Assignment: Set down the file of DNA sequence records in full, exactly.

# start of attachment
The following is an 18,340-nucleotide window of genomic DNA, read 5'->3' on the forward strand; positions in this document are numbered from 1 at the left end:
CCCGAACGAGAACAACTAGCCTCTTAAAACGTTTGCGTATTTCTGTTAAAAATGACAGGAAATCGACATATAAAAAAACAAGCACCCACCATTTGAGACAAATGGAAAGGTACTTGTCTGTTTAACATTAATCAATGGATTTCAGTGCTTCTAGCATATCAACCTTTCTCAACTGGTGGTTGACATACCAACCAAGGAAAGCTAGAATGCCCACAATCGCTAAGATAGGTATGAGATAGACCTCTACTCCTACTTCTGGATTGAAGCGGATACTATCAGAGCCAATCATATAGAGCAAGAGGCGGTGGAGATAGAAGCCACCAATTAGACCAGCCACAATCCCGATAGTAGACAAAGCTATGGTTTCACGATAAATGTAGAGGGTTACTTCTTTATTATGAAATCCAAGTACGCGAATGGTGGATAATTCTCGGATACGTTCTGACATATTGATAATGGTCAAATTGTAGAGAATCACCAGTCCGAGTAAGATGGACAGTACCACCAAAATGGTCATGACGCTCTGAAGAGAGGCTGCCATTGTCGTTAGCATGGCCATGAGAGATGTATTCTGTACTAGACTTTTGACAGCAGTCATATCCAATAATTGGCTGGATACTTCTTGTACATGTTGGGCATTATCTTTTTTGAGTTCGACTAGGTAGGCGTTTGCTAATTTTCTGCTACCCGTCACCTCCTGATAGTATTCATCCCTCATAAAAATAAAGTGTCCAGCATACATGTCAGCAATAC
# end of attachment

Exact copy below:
The following is an 18,340-nucleotide window of genomic DNA, read 5'->3' on the forward strand; positions in this document are numbered from 1 at the left end:
CCCGAACGAGAACAACTAGCCTCTTAAAACGTTTGCGTATTTCTGTTAAAAATGACAGGAAATCGACATATAAAAAAACAAGCACCCACCATTTGAGACAAATGGAAAGGTACTTGTCTGTTTAACATTAATCAATGGATTTCAGTGCTTCTAGCATATCAACCTTTCTCAACTGGTGGTTGACATACCAACCAAGGAAAGCTAGAATGCCCACAATCGCTAAGATAGGTATGAGATAGACCTCTACTCCTACTTCTGGATTGAAGCGGATACTATCAGAGCCAATCATATAGAGCAAGAGGCGGTGGAGATAGAAGCCACCAATTAGACCAGCCACAATCCCGATAGTAGACAAAGCTATGGTTTCACGATAAATGTAGAGGGTTACTTCTTTATTATGAAATCCAAGTACGCGAATGGTGGATAATTCTCGGATACGTTCTGACATATTGATAATGGTCAAATTGTAGAGAATCACCAGTCCGAGTAAGATGGACAGTACCACCAAAATGGTCATGACGCTCTGAAGAGAGGCTGCCATTGTCGTTAGCATGGCCATGAGAGATGTATTCTGTACTAGACTTTTGACAGCAGTCATATCCAATAATTGGCTGGATACTTCTTGTACATGTTGGGCATTATCTTTTTTGAGTTCGACTAGGTAGGCGTTTGCTAATTTTCTGCTACCCGTCACCTCCTGATAGTATTCATCCCTCATAAAAATAAAGTGTCCAGCATACATGTCAGCAATAC